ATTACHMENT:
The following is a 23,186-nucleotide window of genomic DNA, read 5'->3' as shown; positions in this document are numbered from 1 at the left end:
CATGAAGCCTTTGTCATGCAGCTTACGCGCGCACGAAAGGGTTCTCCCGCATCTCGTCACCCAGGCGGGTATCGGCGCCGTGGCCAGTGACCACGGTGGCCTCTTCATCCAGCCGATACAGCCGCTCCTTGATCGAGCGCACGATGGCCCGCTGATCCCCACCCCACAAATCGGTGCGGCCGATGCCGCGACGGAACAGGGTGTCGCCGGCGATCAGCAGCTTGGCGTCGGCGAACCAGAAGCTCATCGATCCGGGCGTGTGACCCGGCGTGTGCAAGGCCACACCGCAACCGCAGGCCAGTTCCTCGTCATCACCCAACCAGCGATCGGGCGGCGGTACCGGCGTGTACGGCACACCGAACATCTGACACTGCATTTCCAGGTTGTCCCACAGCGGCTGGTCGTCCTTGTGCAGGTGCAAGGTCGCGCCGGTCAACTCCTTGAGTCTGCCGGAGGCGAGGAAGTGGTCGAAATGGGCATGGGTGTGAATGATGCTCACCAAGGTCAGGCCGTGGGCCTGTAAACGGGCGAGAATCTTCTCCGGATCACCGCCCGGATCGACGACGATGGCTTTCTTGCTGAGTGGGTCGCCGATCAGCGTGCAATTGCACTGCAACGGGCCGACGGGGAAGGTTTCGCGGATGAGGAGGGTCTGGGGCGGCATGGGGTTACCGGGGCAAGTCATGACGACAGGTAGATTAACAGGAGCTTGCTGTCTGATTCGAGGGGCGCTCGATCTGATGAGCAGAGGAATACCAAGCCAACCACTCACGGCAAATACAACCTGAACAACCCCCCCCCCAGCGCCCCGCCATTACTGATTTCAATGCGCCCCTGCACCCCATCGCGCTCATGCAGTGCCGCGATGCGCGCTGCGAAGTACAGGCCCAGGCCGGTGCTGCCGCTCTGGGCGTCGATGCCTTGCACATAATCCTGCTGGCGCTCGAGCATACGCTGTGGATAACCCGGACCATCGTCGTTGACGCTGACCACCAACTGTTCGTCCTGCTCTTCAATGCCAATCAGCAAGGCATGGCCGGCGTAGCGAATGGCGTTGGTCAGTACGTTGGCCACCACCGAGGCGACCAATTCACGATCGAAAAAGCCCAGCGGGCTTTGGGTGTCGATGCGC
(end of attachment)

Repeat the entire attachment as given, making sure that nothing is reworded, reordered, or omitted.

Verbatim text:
The following is a 23,186-nucleotide window of genomic DNA, read 5'->3' as shown; positions in this document are numbered from 1 at the left end:
CATGAAGCCTTTGTCATGCAGCTTACGCGCGCACGAAAGGGTTCTCCCGCATCTCGTCACCCAGGCGGGTATCGGCGCCGTGGCCAGTGACCACGGTGGCCTCTTCATCCAGCCGATACAGCCGCTCCTTGATCGAGCGCACGATGGCCCGCTGATCCCCACCCCACAAATCGGTGCGGCCGATGCCGCGACGGAACAGGGTGTCGCCGGCGATCAGCAGCTTGGCGTCGGCGAACCAGAAGCTCATCGATCCGGGCGTGTGACCCGGCGTGTGCAAGGCCACACCGCAACCGCAGGCCAGTTCCTCGTCATCACCCAACCAGCGATCGGGCGGCGGTACCGGCGTGTACGGCACACCGAACATCTGACACTGCATTTCCAGGTTGTCCCACAGCGGCTGGTCGTCCTTGTGCAGGTGCAAGGTCGCGCCGGTCAACTCCTTGAGTCTGCCGGAGGCGAGGAAGTGGTCGAAATGGGCATGGGTGTGAATGATGCTCACCAAGGTCAGGCCGTGGGCCTGTAAACGGGCGAGAATCTTCTCCGGATCACCGCCCGGATCGACGACGATGGCTTTCTTGCTGAGTGGGTCGCCGATCAGCGTGCAATTGCACTGCAACGGGCCGACGGGGAAGGTTTCGCGGATGAGGAGGGTCTGGGGCGGCATGGGGTTACCGGGGCAAGTCATGACGACAGGTAGATTAACAGGAGCTTGCTGTCTGATTCGAGGGGCGCTCGATCTGATGAGCAGAGGAATACCAAGCCAACCACTCACGGCAAATACAACCTGAACAACCCCCCCCCCAGCGCCCCGCCATTACTGATTTCAATGCGCCCCTGCACCCCATCGCGCTCATGCAGTGCCGCGATGCGCGCTGCGAAGTACAGGCCCAGGCCGGTGCTGCCGCTCTGGGCGTCGATGCCTTGCACATAATCCTGCTGGCGCTCGAGCATACGCTGTGGATAACCCGGACCATCGTCGTTGACGCTGACCACCAACTGTTCGTCCTGCTCTTCAATGCCAATCAGCAAGGCATGGCCGGCGTAGCGAATGGCGTTGGTCAGTACGTTGGCCACCACCGAGGCGACCAATTCACGATCGAAAAAGCCCAGCGGGCTTTGGGTGTCGATGCGC